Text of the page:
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              • #8
                So a good proportion for the side supports of say a 24" long cradle would be 36" ? I'm not quite a modern girl but technology is a good thing LOL

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                • #9
                  24 on a 36" stick could work.

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                  • #10
                    I used two cross pieces. You can use more. I did my frame in 1/4' thick red oak and used mortise and tenison joints and wood glue in addition to rawhide ties.

                    I'd use more, if I was just using the ties or a softer wood.

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                    • #11
                      Next question- Is buff or cow rawhide better and do you use it in a rectangle to form a U shape?

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                      • #12
                        I never had a choice of what kind of rawhide to use.

                        In mine, I use a rectangle with rounded corners. And I taper it off, as I go down the sides.

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                        • #13
                          Originally posted by OLChemist
                          I never had a choice of what kind of rawhide to use.

                          In mine, I use a rectangle with rounded corners. And I taper it off, as I go down the sides.
                          But how wide is the piece?

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                          • #14
                            Originally posted by blacktail
                            does anybody still use cradleboards?
                            Of course; I used mine with both my kids 15 and 12 years ago. They loved it and would sleep very peacefully in theirs. My mom has made a new cradle board for each of her 7 grand-children over the years.

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                            • #15
                              The Cradle Board I have is made with a cedar board, the board is 1 foot wide at the foot end and 20 inches wide at the top, the length is 30 inches. The board is hand hewn and is about 1 inch thick. The surface is done with buckskin, a split down the middle with lacing to hold the baby in. The inside backing is covered in racoon skin and the beading was done in a blend of quills and trade beads. The head end has a bent thin ash handle, it has as you all know two functions, one to carry the young one and second if it tips to protect the babies head. in the center of the top and bottom center of the board are holes drilled through to make it like a modern day back pack strap holding assembly. The cradle like this is woodland back ground, Ojiway.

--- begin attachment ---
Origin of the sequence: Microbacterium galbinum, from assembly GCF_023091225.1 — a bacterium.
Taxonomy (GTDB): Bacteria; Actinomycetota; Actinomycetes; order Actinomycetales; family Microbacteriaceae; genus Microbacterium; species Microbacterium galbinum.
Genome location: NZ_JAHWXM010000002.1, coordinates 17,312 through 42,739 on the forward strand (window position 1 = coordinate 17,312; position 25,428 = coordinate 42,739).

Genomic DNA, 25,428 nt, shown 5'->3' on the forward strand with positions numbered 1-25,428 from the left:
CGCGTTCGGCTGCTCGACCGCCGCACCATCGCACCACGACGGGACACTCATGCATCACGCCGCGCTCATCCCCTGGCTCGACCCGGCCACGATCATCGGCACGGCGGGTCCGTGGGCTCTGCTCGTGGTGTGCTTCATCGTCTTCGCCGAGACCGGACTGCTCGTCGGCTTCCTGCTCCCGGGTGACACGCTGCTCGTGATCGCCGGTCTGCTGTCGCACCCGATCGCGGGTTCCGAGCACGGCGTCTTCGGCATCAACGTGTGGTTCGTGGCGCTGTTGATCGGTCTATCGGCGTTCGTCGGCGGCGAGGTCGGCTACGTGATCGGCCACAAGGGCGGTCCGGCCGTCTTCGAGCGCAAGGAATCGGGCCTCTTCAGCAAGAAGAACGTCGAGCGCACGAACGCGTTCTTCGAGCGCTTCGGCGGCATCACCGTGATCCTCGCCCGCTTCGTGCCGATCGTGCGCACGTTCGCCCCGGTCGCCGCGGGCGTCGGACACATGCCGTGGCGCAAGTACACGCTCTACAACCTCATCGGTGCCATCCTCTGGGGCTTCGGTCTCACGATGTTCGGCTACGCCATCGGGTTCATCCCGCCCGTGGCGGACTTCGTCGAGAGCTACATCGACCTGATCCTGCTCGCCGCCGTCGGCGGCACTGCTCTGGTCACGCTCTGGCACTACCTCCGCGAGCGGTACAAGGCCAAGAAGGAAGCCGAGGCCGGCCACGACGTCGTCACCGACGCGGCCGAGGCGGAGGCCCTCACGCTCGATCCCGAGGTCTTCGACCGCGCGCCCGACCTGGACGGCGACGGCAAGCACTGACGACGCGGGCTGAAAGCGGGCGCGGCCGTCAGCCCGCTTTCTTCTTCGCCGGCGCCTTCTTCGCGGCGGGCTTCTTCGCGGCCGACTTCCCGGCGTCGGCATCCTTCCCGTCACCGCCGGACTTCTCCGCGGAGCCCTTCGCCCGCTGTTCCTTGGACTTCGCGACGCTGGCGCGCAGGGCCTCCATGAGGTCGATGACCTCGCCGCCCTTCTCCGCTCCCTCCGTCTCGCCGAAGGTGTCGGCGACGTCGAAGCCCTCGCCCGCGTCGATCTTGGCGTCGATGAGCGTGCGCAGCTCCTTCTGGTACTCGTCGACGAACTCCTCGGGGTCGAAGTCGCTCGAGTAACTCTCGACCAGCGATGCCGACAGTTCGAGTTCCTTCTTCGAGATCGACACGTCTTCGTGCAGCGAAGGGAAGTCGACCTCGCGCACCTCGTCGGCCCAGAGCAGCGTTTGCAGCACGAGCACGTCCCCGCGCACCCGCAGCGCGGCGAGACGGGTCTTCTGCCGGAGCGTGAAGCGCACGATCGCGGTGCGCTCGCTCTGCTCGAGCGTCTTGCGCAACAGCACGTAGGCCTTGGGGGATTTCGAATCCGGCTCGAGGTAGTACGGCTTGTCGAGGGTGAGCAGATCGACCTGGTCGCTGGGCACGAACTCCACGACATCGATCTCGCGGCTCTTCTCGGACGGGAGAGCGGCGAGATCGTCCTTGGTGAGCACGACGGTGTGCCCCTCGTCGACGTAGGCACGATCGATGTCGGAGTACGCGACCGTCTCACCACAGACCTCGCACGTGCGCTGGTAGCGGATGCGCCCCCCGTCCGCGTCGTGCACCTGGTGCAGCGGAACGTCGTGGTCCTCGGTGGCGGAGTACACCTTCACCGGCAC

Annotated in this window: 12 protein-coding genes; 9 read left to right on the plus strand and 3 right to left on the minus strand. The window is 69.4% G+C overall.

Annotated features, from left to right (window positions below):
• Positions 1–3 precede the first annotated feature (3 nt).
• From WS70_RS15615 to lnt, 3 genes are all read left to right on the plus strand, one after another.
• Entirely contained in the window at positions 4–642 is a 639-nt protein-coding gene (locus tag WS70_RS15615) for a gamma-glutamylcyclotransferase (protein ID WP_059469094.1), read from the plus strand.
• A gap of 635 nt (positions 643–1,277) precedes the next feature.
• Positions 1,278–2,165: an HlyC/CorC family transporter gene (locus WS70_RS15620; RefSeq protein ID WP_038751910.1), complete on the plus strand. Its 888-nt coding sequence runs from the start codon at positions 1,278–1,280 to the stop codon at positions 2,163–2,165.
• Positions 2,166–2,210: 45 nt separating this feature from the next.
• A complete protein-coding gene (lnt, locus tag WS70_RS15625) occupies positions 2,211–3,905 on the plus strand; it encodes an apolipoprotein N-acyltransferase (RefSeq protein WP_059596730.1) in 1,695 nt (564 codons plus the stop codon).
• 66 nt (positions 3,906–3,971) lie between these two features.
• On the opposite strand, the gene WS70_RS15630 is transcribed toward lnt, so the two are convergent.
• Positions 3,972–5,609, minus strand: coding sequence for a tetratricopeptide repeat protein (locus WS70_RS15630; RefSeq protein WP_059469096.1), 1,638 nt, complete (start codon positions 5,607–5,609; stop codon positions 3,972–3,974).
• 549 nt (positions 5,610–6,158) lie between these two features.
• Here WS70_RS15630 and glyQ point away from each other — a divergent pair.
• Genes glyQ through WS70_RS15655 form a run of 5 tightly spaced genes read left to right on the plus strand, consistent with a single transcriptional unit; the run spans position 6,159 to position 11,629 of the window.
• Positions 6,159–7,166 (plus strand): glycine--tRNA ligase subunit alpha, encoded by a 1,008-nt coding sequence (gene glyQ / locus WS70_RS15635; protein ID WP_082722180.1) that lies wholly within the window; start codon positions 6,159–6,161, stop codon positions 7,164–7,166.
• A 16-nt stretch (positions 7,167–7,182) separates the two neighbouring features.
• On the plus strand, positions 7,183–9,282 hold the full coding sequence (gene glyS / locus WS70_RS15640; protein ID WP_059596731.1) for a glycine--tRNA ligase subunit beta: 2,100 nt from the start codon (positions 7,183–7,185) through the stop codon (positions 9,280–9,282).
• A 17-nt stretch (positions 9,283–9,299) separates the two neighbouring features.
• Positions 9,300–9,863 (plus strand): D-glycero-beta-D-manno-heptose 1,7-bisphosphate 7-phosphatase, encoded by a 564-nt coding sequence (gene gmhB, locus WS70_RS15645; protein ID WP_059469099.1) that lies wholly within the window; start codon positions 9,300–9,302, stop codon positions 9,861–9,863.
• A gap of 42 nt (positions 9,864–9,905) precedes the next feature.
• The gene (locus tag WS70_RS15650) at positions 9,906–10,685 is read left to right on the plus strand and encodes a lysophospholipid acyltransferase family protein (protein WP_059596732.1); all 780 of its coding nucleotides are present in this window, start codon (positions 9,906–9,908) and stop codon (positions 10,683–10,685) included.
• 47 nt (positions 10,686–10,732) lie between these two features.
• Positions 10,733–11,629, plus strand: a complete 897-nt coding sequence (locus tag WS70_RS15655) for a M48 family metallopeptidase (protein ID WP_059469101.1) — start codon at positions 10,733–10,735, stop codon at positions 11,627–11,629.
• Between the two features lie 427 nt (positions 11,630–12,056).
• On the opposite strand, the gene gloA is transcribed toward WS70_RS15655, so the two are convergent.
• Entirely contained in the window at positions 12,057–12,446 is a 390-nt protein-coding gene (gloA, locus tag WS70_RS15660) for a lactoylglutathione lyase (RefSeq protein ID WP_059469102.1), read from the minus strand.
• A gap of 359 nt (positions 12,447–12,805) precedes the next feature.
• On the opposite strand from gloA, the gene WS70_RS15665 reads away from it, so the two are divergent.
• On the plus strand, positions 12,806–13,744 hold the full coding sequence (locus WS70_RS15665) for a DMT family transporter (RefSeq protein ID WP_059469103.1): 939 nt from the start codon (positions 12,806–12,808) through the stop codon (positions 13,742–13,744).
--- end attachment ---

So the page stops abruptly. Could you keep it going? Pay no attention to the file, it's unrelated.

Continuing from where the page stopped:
The bent hadle also holds small spiritual toys for the baby to focus on.
                              Listen to my heart, not just my mouth! The most powerfull thing we can do is,,,share,,, if we don't it dies with us.

                              It is the year of the bear, I am sharpening my claws and will no longer tollerate harrassment.

                              Born in Winnipeg raised in the Pikwakanagan, Deutschland was never home! Army brat that had no choice in a parents duties to home and country. I Too Serve our flag and work for the uniform.
                              Stand behind our troops or stand IN FRONT of them.